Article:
The production volume information which is reported to the government authority 301 may be reported per shipment or per excise warehouse or per shipment and per excise warehouse. The production volume information can be reported by categories such as volume per SKU (stock keeping unit), volume per retail price, volume per domestic production, volume per export production, volume per duty free production (if the manufactured items are subject to special taxes). The production volume information can be reported periodically, for example each month or at another appropriate time.

FIG. 6 shows a further step 210 of the method of FIG. 2 when the system of FIG. 1 is used for authenticating a manufactured item. In this case, the steps of the method are carried out in the order: 201, 203, 205, 210. At step 210, when a user 601 wishes to authenticate an individual manufactured item, the user sends the code 221 on the item to verification centre 114. This is shown in FIGS. 1 and 6. The user 601 may send the code to the verification centre 114 by any suitable means such as a secure or non-secure internet connection. From the code 221, the verification centre 114 can derive the dynamic key 219 and the active machine key 209 used to generate the code 221. This is done by a reverse of the process used to generate the code 221 at step 205.

For example, if the dynamic key 219 and active machine key 209 are combined to form a pseudorandom noise code which is used as a digital signature for the ID code, the verification centre can derive the unsigned ID code from the digitally signed ID code. Then, the verification centre 114 can independently derive the dynamic key 219 and active machine key 209 from information relating to the ID code and check this against the received noise code.

From the derived active machine key 209, the production centre 103, 105, 107 at which the item was manufactured can be determined, since the active machine keys are preferably stored in the database together with details of their associated production centres. From the derived dynamic key 219, the batch information for the item can be determined since the dynamic keys are preferably stored in the database together with the associated batch information. Thus, the verification centre 114 can derive, from the code 221 sent from user 601, various information 603 about the individual item. This is shown schematically in FIG. 6. The verification centre may also undertake checks that the various parameters (for example, the active machine key, the dynamic key, the batch information) have valid values. Then all, or selected portions of, the information 603 can be sent to the user 601. This is shown in FIGS. 1 and 6. The information 603 is preferably sent to the user 601 via the same means as the original code was sent.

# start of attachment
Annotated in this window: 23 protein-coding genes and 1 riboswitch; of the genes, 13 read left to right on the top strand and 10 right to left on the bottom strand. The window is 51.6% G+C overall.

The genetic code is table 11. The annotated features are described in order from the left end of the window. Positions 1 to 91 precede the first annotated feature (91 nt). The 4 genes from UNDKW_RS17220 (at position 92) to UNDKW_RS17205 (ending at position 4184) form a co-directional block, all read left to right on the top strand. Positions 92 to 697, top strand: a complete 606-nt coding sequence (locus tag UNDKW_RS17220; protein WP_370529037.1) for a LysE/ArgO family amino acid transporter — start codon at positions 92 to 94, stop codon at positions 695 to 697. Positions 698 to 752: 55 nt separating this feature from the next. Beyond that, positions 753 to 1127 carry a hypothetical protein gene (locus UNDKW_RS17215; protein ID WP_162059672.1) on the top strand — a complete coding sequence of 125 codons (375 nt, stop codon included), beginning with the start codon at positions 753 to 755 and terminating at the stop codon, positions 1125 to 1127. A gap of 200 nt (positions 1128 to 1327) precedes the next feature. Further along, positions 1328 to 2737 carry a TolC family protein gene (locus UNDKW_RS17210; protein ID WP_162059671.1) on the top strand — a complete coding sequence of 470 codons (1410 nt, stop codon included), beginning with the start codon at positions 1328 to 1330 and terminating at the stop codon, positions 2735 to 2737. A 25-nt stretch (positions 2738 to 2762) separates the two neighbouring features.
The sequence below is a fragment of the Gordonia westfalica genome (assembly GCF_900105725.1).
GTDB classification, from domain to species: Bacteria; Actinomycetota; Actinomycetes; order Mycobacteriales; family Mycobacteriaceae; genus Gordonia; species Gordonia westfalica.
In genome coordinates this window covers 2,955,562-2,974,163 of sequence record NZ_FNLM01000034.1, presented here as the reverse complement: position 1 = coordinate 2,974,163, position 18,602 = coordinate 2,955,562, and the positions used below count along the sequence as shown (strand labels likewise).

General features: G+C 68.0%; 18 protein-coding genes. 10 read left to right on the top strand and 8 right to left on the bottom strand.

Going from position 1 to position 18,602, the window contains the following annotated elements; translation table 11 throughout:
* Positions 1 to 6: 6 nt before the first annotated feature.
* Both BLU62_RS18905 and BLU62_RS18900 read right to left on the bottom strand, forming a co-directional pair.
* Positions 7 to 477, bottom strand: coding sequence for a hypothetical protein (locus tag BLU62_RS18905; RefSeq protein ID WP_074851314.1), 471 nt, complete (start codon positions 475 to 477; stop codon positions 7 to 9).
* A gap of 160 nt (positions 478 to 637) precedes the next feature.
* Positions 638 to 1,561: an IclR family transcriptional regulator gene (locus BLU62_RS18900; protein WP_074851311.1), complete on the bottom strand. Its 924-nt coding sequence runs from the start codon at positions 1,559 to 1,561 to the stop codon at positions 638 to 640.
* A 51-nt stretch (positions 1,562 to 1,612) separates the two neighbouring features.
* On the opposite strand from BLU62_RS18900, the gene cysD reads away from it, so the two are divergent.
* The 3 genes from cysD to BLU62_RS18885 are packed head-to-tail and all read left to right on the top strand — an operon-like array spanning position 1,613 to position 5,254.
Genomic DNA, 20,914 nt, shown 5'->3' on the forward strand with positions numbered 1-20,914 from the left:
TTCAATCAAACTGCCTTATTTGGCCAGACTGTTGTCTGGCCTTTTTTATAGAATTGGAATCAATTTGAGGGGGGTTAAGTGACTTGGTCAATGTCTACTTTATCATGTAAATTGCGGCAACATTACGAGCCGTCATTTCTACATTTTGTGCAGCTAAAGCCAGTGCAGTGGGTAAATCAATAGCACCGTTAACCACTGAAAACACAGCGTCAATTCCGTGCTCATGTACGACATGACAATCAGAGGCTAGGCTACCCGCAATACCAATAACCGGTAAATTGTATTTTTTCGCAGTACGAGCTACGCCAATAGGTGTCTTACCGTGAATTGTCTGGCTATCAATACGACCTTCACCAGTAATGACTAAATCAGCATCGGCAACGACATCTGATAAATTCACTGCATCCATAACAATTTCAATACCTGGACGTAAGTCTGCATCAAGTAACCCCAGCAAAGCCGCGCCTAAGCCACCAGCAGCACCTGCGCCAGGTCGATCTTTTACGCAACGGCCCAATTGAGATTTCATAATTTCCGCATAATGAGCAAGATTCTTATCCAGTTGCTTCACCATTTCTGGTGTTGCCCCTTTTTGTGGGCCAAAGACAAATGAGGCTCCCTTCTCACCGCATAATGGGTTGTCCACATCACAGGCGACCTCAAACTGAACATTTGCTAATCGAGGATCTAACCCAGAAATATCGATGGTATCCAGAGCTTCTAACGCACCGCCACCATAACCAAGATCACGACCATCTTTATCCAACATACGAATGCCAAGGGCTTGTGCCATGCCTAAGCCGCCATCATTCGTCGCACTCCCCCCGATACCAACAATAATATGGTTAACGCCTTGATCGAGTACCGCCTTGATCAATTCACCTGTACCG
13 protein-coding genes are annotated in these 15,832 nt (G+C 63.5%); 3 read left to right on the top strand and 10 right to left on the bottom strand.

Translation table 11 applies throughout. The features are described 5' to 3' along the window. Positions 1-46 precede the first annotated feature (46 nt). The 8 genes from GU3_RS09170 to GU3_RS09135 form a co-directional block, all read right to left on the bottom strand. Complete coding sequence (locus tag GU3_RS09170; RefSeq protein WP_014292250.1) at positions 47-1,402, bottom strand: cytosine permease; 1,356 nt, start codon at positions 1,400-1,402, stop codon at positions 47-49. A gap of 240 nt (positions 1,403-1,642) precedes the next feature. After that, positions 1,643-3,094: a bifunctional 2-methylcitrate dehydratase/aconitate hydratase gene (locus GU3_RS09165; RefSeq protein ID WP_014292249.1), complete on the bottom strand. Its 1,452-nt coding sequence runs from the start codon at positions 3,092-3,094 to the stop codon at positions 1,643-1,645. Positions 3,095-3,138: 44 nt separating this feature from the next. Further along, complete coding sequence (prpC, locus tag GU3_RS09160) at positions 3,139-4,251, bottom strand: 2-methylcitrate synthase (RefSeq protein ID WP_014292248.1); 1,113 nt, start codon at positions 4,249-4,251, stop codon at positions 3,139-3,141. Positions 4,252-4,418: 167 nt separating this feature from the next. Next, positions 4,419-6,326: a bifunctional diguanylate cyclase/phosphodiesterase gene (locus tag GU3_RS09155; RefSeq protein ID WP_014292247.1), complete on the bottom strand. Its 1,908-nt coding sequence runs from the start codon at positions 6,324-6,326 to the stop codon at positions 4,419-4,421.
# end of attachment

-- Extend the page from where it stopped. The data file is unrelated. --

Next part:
A privileged user, for example an employee of the manufacturer or of a government authority may receive additional privileged information not available to a generic user. Such privileged information may include production volume information, statistical information related to the production centre or to verification centre access, the expiry date, warranty information, importation routes and so on.

The embodiments described provide an improved method and system for marking manufactured items, which may be used for tax verification as shown in FIGS. 3 and 4, for production volume verification as shown in FIG. 5 and for authenticating manufactured items as shown in FIG. 6.

Claims (14)

The invention claimed is:
1. A method of marking manufactured items, comprising:
providing a cryptographic key in an inactive state to a point in a supply chain for the manufactured items;
providing the cryptographic key in an active state and an activation code for activating the cryptographic key in the inactive state to form the cryptographic key in the active state, to a verification centre;
transmitting information relating to the received cryptographic key from the point in the supply chain to the verification centre;
providing the activation code to the point in the supply chain in response to the point in the supply chain transmitting information relating to the received cryptographic key, the activation code allowing the cryptographic key in the inactive state at the point in the supply chain to be activated to form the cryptographic key in the active state;
wherein the step of providing the activation code to the point in the supply chain comprises sending the activation code from the verification centre to the point in the supply chain;
generating, at the point in the supply chain, an identification (ID) code for each manufactured item, the ID code being derived from the combination of the cryptographic key in the active state and a dynamic key generated for each batch of manufactured items by employing a serialized code included in the cryptographic key;
providing the dynamic key for each batch of manufactured items to the verification centre;
marking each manufactured item with the ID code; and
counting the number of ID codes marked on the manufactured items,